For starters, you need real-time visibility into resource capacity and pipeline demand. This is essential if you want to proactively allocate resources and improve execution across your entire portfolio. When you get a handle on demand, you can reduce the number of unplanned projects. One way to accomplish this is to stop letting unplanned projects fly under the radar – especially when they are eating up resources and impacting your project delivery timeline.
It is also important to have the right tools to deliver an accurate view into pipeline demand. This will allow you to make sure all projects are visible and tied to strategy. For example, by relying on enterprise software instead of spreadsheets for capacity planning, you can begin to have a holistic, real-time view. By streamlining planning, you gain access to accurate data for better decision-making. This means you should encourage your PMO to become more strategic and less tactical. They can also take the lead on making sure the tools and information used are easy to access.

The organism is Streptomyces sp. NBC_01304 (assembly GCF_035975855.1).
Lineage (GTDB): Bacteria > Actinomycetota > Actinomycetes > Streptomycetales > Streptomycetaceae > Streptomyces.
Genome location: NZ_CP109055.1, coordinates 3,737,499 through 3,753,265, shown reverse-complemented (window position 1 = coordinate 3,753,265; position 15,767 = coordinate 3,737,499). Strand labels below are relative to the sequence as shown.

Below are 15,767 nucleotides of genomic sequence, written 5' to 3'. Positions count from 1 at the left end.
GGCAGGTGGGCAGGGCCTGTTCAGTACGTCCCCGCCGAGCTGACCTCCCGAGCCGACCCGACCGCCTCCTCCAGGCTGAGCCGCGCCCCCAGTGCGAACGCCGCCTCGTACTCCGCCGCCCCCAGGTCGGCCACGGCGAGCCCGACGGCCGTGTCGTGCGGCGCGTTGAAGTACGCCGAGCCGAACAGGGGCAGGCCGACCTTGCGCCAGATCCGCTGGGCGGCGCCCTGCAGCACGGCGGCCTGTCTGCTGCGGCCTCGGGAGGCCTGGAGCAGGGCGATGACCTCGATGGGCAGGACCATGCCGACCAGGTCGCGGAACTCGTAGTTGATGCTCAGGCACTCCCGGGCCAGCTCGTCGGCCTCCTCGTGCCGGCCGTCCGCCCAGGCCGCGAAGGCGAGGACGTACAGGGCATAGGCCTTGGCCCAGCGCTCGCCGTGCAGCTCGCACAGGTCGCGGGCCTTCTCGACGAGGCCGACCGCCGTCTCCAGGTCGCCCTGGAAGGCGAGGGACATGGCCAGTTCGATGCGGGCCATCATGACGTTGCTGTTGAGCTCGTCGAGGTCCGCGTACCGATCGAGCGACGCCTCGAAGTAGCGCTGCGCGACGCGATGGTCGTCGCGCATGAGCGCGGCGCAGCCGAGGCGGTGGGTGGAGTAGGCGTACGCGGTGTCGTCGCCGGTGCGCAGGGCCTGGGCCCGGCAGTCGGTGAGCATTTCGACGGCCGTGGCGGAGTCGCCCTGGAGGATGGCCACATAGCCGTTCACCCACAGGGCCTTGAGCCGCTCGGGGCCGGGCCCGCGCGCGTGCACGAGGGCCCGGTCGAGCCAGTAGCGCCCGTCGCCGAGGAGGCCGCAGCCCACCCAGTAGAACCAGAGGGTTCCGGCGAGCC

- Don’t Over-commit
The next step to improving resource management is to make sure your PMO is not committing to new projects without taking capacity into account. If your organization becomes more capacity-centered in its gating process, it is more likely to deliver projects on time. Your PMO should define the metrics to evaluate and prioritize projects.
When it comes to the gating process, try automating the process. This allows for continual prioritization and capacity planning across the entire project portfolio. Continual planning can ensure greater value from your resources and money invested in the portfolio.
- Conduct What-if Scenarios and Analyze Your Data
Running what-if scenarios on resources in real-time will allow you to take on new opportunities in hours or days. Skip the fire drills by using a PPM tool to get information in views that are logical and allow to pinpoint issues fast. This allows investment decisions to be made much more quickly so your resources can take on new, unplanned projects.